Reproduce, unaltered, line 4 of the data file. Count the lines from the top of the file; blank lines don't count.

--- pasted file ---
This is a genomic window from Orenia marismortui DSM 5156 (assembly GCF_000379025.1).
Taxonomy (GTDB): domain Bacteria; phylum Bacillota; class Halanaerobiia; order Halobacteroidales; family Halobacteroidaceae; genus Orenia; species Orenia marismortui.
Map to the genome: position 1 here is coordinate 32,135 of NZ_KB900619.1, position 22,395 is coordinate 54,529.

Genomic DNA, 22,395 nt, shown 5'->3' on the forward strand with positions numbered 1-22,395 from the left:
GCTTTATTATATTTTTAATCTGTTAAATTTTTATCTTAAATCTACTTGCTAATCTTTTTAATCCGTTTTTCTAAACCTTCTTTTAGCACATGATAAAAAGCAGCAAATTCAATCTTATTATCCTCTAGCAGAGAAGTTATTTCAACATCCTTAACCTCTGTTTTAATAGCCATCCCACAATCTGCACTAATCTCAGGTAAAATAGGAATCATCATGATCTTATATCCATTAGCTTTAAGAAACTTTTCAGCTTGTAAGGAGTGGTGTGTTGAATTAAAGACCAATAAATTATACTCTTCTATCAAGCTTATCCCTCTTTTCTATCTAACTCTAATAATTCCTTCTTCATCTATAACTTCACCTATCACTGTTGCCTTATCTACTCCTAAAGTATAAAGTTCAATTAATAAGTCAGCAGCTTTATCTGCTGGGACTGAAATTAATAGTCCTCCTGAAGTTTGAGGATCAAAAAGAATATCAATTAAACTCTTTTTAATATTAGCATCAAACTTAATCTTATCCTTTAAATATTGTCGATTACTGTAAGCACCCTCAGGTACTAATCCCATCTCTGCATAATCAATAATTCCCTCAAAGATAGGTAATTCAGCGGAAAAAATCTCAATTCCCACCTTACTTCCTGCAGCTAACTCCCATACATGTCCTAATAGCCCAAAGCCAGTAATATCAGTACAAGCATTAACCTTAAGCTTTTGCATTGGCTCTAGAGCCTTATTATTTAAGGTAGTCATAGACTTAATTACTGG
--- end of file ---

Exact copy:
Genomic DNA, 22,395 nt, shown 5'->3' on the forward strand with positions numbered 1-22,395 from the left: